The first presentation was by Frank Laney, Circuit Mediator for the US Court of Appeals for the 4th Circuit, who opened his talk by focusing on consumer arbitration.
After reviewing its history he
noted that "[c]orporations' dissatisfaction with the prospects of defending against lawsuits in courts have lead to the biggest recent growth in the arbitration market - arbitration of consumer or employment contracts by large corporations.
In reaction to this trend is a push back which can be noted by the actions of federal courts and legislatures.
There is no clear prospect of a federal act to protect consumers in arbitration agreements but the courts have issued opinions that limit the use of arbitration.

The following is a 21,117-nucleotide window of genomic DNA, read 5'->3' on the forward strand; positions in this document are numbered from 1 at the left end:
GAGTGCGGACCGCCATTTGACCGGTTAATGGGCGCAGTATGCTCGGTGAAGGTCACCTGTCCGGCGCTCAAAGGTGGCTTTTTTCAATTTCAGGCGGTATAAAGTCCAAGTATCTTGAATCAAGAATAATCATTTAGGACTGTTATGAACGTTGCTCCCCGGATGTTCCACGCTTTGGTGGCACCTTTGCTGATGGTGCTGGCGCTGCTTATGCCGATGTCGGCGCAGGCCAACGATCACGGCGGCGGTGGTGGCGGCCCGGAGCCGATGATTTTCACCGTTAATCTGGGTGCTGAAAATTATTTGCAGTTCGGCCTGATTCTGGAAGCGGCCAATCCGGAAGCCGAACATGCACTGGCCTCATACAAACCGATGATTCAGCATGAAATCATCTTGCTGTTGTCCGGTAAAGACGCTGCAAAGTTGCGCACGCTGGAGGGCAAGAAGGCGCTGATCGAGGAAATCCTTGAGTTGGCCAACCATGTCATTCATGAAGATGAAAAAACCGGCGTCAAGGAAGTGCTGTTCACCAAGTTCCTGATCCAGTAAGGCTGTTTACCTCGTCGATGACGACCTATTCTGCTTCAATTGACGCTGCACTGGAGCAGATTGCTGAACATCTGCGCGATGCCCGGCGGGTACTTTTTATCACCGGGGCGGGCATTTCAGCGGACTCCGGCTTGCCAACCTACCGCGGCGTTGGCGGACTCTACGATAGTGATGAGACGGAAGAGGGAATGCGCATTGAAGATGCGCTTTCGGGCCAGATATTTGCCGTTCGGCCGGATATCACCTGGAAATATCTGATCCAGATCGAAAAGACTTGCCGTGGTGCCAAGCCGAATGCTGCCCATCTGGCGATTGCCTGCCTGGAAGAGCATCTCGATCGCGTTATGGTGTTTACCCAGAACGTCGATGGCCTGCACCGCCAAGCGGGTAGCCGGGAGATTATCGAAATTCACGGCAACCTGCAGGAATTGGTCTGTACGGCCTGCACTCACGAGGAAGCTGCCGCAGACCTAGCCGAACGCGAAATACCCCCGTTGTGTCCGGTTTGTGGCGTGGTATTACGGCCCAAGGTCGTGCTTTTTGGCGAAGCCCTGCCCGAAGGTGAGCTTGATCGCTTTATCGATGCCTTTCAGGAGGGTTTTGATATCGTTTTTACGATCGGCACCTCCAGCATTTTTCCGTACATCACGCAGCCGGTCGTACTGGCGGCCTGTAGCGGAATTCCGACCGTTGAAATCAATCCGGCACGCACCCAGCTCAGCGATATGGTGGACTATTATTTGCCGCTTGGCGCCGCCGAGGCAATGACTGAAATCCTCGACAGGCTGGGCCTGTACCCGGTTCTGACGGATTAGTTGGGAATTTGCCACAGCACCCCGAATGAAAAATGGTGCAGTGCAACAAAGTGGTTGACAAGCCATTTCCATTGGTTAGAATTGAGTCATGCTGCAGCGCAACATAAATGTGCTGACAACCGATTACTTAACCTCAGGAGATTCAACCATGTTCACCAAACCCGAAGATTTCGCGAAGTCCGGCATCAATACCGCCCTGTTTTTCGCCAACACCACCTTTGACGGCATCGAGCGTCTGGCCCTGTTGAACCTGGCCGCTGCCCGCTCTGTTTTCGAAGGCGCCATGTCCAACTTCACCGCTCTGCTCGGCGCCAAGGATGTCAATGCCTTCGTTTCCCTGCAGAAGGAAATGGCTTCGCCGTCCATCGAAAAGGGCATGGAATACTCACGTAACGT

has analyzed some recent jurisprudence to ascertain the trend in the state ( Booker v. Robert Half International 413 F.3d 77 (D.C. Cir. 2005), Morrison v. Circuit City 317 F.3d 646 (6th Cir. 2003), Gannon v. Circuit City 262 F.3d 677 (8th Cir. 2001), Graham Oil v. ARCO 43 F.3d 1244 (9th Cir. 1994), Hooters v. Phillips 173 F.3d 933 (4th Cir. 1999).
noted in closing that the project of arbitration has a success story in North Carolina (as when a Dutch company building a plant introduced "arbitration days," which prevented all litigation) and this model will likely be seen more often.
To conclude, and to paraphrase Frank Laney
, is then the wave of arbitration in North Carolina growing?